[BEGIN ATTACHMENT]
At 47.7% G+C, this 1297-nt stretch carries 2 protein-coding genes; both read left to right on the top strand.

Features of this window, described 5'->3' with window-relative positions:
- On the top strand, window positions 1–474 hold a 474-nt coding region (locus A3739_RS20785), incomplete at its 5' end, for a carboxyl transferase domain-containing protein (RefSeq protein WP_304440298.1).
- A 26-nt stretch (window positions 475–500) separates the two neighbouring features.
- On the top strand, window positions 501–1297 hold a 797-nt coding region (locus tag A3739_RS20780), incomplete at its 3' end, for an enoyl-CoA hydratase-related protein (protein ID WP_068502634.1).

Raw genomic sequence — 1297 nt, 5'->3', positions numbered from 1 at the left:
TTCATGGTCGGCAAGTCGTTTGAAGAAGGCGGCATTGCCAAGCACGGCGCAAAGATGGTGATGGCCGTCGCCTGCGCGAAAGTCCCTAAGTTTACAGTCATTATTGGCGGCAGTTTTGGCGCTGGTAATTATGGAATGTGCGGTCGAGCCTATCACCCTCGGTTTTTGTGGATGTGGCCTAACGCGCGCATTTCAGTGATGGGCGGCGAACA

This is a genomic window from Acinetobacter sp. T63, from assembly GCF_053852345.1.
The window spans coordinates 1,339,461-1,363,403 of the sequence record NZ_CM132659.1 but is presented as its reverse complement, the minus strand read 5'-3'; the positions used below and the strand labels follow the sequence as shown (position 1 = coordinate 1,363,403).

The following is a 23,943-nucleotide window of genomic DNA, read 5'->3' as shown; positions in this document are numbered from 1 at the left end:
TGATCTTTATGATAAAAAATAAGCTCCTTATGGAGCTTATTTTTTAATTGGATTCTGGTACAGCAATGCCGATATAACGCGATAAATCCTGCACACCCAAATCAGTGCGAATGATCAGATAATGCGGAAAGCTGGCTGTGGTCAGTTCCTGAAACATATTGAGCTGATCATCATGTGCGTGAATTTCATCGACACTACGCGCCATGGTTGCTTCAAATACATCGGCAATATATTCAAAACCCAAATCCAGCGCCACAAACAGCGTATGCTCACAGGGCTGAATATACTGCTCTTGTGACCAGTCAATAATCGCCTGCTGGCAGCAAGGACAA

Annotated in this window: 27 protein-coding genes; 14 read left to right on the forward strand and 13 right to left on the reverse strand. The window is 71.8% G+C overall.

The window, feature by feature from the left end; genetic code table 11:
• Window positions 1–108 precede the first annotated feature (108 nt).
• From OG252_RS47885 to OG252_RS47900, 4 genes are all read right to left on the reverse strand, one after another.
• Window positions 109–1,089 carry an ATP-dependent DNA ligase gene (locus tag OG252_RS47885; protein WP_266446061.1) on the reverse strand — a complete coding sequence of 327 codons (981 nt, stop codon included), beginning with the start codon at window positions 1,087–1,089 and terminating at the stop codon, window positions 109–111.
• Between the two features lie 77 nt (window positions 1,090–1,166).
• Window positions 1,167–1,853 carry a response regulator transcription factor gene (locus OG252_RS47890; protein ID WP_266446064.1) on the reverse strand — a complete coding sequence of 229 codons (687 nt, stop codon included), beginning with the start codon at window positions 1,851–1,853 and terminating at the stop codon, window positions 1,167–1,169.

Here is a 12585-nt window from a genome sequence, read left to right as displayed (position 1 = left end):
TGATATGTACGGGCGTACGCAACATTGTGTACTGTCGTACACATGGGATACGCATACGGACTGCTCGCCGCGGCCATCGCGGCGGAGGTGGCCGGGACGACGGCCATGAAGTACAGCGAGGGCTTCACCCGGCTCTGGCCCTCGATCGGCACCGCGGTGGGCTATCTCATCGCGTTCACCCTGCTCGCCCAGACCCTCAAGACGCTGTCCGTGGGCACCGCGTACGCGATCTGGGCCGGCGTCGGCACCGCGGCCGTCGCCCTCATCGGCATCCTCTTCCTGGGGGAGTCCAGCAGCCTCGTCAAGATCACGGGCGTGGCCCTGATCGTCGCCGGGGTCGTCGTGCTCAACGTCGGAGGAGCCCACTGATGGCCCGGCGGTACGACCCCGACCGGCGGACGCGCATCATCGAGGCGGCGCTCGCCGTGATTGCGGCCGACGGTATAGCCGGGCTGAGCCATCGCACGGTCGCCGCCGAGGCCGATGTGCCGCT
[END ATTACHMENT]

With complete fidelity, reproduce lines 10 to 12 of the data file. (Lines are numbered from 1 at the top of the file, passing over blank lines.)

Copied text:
The following is a 23,943-nucleotide window of genomic DNA, read 5'->3' as shown; positions in this document are numbered from 1 at the left end:
TGATCTTTATGATAAAAAATAAGCTCCTTATGGAGCTTATTTTTTAATTGGATTCTGGTACAGCAATGCCGATATAACGCGATAAATCCTGCACACCCAAATCAGTGCGAATGATCAGATAATGCGGAAAGCTGGCTGTGGTCAGTTCCTGAAACATATTGAGCTGATCATCATGTGCGTGAATTTCATCGACACTACGCGCCATGGTTGCTTCAAATACATCGGCAATATATTCAAAACCCAAATCCAGCGCCACAAACAGCGTATGCTCACAGGGCTGAATATACTGCTCTTGTGACCAGTCAATAATCGCCTGCTGGCAGCAAGGACAA

Annotated in this window: 27 protein-coding genes; 14 read left to right on the forward strand and 13 right to left on the reverse strand. The window is 71.8% G+C overall.